Monday, May 7, 2012

How To Organise a Local Talent Show

Not everyone's a contender for national talent shows, and not everyone wants to be a contender. But there's no reason why you shouldn't show off your skills to a smaller audience. Local talent shows are an excellent way of learning how to perform in front of a crowd and finding out whether others appreciate your talent.

Many communities would benefit from a talent show that they can not only participate in, but also help organise. Working on a project together is a fantastic opportunity to get to know your neighbours at a time when close-knit communities are becoming rare. The better you know each other, the more trust and understanding develops and so the neighbourhood is likely to become safer and livelier.

Getting the Word Out

The first thing you'll need to do is suss out if there's actually enough interest in the community for you to justify your efforts in putting together a show. Even if people sound enthusiastic, will they want to participate in the show or just attend as an audience member? There's no other way of finding out than direct communication. Set aside a few evenings to go and chat to your neighbours. Or use an occasion like a parent teacher evening at the local school to catch up with folk. With any luck you'll get your first helpers on hand and will be able to schedule a first meeting with the team.

Once you've begun organising you can turn to advertising the event by word of mouth, posters and flyers.

Selecting Participants

How professional do you want the event to be? If it's a community talent show, you should really let anyone participate provided their talent is appropriate to be shown to an audience of varying ages, and is entertaining. It's really all about having an occasion to come together and celebrate community spirit.

The best way of gathering participants is by collecting names from the word go. If someone shows interest as soon as you tell them about your idea, get their name, email address and skill, and stay in touch, updating them on progress, auditions and rehearsals.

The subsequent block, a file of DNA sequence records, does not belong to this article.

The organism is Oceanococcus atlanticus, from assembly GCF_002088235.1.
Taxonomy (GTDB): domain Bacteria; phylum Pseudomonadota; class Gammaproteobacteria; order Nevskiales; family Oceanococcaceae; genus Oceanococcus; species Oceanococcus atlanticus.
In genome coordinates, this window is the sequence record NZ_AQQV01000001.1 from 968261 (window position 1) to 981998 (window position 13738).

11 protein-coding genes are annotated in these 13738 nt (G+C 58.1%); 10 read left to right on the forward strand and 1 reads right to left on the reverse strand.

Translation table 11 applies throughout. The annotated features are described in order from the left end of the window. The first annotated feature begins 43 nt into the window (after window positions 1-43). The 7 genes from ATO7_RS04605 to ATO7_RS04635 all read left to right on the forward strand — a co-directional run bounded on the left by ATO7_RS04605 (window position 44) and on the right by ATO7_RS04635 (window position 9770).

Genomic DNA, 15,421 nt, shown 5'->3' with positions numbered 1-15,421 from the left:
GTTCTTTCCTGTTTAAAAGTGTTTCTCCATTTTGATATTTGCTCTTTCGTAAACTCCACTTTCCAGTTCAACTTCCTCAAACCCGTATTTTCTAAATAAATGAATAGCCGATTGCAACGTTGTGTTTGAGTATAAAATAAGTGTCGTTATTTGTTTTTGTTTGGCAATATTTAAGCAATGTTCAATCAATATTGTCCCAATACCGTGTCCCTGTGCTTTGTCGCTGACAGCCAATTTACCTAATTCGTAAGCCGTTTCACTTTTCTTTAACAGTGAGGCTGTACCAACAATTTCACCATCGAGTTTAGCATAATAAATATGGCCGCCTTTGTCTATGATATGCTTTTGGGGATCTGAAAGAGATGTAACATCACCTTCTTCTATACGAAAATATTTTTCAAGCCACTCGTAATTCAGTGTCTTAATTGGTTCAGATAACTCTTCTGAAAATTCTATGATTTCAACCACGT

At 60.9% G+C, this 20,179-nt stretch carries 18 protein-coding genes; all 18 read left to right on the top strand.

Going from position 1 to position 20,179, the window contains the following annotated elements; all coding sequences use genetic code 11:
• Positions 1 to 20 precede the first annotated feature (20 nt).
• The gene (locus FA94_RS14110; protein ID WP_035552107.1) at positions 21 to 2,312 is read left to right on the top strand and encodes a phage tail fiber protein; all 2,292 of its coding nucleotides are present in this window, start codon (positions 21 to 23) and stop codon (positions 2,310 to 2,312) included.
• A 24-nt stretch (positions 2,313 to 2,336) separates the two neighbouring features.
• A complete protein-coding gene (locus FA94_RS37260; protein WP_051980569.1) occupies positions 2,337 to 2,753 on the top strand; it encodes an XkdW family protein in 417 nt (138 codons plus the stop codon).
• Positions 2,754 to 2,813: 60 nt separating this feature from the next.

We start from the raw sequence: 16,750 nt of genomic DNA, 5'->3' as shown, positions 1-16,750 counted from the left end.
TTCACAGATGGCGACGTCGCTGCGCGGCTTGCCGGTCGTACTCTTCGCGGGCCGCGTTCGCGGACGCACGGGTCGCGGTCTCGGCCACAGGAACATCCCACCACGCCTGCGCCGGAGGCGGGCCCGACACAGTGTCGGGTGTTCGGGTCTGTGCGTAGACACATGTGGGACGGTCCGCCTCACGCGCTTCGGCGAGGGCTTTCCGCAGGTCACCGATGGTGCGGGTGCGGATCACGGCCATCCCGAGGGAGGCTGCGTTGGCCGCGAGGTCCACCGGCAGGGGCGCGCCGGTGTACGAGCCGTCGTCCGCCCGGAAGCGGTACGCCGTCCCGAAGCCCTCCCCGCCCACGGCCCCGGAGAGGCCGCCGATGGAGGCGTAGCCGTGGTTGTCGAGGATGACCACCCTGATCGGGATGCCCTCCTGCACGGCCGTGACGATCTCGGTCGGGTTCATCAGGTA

Speak to local schools, community centres and care homes. They'll probably be happy to help spread the word for you by putting up posters and telling students and colleagues.

If you have too many people sign up, organise auditions. Not confident enough in music and other talents? Get some local music or drama teachers on board.

Sponsors and Funding

Whether or not you've decided to donate all proceeds to charity, you'll incur some extra costs along the way, for which you should plan ahead. So try your luck at getting sponsors. This could let you afford a better venue, free refreshments and extras such as printed programmes. Target local companies who you think would be interested in giving something to the local community. Similarly, approach local celebrities who you could invite to chair the jury, for example.

To get a full house ticket prices should be symbolic. As it's a community talent show people won't be expecting to see the world's best talents so don't expect them to pay a high price.


A venue could be indoors our out but an outdoor setting requires a lot more work and equipment, from stage lighting to folding chairs to diesel generator rental to power everything.

Indoor venues could be your local school hall, community centre, church hall or theatre. Make sure there is sufficient room for the crowd you're expecting, and that there is a backstage area for participants to practice and prepare.

Outdoor venues could be parks or village greens, school sports grounds or the local stadium. You'll need indoor rooms for auditions and rehearsals, however. And ensure the area is accessible to all, and that there are toilet facilities available.

1 comment:

  1. Anyone who's organizing a talent show knows the importance of needing a generator rental service at bay since you would definitely wish to keep the program flowing smoothly.